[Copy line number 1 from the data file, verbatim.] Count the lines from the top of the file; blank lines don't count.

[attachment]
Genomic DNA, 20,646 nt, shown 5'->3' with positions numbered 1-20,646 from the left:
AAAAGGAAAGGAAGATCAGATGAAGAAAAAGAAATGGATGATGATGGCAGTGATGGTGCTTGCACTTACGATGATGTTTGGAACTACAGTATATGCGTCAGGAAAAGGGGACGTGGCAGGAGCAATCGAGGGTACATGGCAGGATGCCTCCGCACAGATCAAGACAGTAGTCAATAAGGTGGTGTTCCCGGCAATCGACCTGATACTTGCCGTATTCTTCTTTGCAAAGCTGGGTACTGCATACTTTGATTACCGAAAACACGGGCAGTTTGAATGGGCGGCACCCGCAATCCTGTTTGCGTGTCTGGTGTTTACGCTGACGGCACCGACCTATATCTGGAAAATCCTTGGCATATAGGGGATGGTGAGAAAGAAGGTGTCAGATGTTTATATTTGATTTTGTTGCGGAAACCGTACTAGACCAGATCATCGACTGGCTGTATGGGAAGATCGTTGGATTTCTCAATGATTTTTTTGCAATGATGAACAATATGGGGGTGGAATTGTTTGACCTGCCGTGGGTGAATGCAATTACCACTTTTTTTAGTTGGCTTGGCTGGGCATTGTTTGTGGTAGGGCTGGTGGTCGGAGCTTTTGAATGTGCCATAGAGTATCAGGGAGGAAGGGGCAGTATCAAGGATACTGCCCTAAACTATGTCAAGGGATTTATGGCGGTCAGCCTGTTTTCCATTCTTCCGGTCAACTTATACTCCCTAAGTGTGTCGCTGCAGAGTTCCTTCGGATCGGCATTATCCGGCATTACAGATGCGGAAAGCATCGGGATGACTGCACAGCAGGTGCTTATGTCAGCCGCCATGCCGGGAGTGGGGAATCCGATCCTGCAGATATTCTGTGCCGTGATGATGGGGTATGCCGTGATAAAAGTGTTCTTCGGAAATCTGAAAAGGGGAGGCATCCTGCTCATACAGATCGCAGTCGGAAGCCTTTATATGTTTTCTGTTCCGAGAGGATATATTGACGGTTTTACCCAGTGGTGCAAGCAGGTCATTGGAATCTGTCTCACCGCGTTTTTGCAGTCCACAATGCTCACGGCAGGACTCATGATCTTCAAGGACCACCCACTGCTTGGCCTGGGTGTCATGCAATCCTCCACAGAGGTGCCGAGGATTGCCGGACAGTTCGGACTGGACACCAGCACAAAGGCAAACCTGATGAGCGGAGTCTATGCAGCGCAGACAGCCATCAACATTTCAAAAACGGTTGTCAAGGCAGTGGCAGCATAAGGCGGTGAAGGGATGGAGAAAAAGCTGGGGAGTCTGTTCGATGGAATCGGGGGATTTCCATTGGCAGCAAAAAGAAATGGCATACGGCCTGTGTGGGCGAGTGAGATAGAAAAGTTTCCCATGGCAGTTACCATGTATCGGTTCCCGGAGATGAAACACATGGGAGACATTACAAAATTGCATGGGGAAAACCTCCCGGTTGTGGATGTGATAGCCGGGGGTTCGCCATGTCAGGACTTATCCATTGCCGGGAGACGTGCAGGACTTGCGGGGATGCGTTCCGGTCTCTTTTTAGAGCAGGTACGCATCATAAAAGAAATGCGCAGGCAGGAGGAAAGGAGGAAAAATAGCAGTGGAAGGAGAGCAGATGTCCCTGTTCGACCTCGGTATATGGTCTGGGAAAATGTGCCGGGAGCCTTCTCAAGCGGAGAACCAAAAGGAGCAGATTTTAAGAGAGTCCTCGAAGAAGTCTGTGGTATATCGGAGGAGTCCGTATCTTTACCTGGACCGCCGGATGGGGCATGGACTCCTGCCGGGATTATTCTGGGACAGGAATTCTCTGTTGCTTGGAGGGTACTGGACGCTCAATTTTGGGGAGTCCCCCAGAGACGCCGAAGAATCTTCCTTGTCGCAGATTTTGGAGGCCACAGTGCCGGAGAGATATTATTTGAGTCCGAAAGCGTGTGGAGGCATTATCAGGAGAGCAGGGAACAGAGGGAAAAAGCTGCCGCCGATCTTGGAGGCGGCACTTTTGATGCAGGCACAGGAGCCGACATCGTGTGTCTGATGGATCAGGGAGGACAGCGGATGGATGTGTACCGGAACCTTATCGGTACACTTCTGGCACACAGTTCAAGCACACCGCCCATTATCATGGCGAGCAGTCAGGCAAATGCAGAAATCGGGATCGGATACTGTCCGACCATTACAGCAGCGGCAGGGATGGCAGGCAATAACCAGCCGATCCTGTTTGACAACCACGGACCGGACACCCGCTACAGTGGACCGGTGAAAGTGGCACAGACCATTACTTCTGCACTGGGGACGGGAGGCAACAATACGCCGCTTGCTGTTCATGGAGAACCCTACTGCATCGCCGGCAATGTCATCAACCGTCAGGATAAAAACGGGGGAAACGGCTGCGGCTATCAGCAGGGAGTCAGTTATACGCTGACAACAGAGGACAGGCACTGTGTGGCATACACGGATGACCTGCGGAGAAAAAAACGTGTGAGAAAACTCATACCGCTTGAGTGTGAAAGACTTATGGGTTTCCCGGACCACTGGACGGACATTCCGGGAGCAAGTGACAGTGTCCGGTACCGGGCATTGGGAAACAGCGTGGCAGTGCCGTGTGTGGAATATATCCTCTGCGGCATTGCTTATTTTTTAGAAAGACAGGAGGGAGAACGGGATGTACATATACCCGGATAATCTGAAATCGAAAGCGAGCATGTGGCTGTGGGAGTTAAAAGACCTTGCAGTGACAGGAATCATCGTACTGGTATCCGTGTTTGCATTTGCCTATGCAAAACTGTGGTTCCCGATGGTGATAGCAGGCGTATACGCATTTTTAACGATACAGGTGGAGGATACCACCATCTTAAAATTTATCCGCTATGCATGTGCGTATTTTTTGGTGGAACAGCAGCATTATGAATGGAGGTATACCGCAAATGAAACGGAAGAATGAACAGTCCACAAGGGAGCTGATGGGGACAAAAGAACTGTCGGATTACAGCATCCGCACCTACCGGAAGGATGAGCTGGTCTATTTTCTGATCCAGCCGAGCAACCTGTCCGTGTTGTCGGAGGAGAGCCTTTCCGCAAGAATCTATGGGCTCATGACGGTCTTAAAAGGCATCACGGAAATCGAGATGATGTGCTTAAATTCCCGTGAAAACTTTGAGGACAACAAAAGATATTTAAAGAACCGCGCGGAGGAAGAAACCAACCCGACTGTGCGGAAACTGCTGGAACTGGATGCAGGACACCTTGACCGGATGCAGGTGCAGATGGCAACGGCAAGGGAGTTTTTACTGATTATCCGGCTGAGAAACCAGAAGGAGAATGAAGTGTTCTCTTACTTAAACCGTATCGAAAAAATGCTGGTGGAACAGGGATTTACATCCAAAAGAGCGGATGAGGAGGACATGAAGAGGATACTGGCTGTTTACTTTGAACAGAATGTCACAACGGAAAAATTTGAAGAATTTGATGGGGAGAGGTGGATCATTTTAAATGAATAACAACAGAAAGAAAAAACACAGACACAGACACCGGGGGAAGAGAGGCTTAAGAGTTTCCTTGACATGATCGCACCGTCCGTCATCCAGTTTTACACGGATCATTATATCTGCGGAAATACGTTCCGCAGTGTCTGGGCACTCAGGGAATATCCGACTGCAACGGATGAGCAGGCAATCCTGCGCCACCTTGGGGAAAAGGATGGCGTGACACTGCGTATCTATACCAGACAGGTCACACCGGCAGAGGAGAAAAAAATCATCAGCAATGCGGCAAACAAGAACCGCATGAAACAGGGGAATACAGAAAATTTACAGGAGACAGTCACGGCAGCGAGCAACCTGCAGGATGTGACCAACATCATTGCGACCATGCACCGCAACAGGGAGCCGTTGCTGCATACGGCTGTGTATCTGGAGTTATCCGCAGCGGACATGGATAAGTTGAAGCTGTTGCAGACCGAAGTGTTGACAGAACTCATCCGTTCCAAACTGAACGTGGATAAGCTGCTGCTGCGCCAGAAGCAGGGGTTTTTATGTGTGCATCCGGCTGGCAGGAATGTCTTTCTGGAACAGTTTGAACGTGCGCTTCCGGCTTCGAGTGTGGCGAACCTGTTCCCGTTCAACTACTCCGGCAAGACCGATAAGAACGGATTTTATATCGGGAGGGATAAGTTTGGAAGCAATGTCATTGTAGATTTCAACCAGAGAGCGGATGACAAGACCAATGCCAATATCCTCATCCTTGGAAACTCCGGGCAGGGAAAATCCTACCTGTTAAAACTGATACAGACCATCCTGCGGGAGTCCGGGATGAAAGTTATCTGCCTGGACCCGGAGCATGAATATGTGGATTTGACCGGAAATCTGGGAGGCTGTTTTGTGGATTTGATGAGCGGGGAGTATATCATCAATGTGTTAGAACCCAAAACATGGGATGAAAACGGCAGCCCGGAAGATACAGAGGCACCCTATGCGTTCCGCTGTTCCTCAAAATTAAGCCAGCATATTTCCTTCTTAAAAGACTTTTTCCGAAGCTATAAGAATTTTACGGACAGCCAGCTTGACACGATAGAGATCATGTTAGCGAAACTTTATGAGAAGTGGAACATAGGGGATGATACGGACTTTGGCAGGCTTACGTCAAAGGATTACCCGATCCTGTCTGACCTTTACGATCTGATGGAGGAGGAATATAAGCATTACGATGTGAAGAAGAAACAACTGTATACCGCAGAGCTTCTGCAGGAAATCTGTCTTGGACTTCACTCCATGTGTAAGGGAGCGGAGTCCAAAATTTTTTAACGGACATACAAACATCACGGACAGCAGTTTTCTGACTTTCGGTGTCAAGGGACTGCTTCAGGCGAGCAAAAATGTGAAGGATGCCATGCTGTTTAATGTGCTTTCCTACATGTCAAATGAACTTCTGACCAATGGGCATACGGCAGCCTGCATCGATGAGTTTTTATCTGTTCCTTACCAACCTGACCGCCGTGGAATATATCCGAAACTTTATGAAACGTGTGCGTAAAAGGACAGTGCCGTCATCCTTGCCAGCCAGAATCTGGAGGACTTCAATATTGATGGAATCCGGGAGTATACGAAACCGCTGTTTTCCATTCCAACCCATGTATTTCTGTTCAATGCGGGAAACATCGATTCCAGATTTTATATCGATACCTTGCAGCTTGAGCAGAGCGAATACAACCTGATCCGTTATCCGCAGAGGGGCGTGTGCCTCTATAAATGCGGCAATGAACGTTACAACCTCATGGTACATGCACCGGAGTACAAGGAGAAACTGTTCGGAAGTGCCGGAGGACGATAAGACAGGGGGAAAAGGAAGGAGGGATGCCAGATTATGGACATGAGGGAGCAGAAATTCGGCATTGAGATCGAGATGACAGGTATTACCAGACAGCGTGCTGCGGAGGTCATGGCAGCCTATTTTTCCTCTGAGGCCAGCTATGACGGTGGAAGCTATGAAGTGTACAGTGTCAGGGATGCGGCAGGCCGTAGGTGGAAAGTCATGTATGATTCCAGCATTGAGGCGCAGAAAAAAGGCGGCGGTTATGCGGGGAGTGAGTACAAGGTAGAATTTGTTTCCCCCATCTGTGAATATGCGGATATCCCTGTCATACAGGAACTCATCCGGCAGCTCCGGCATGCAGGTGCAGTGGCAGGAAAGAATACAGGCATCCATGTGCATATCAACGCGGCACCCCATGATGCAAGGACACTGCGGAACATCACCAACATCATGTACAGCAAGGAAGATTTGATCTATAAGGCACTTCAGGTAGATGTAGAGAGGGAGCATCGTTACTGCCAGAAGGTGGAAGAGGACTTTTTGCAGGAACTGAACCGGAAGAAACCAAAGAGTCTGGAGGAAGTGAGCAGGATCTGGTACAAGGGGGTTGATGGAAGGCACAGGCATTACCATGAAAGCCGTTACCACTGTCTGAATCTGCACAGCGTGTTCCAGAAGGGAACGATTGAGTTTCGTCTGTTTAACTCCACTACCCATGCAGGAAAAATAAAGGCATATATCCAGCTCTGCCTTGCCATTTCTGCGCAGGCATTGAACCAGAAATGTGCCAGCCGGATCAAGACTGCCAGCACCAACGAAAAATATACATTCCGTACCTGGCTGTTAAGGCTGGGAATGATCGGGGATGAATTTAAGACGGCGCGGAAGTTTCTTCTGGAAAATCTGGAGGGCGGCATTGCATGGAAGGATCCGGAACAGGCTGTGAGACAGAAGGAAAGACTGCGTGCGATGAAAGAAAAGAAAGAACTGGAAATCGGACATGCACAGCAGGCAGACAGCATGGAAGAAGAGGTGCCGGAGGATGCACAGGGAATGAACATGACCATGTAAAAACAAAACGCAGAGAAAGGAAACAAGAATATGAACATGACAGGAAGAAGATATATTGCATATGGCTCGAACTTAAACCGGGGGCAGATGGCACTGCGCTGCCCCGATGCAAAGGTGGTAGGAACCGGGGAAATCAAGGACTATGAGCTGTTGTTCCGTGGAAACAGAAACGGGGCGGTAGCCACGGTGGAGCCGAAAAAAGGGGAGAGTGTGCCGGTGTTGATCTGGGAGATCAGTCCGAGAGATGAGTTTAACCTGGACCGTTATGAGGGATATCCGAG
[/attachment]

Genomic DNA, 20,646 nt, shown 5'->3' with positions numbered 1-20,646 from the left: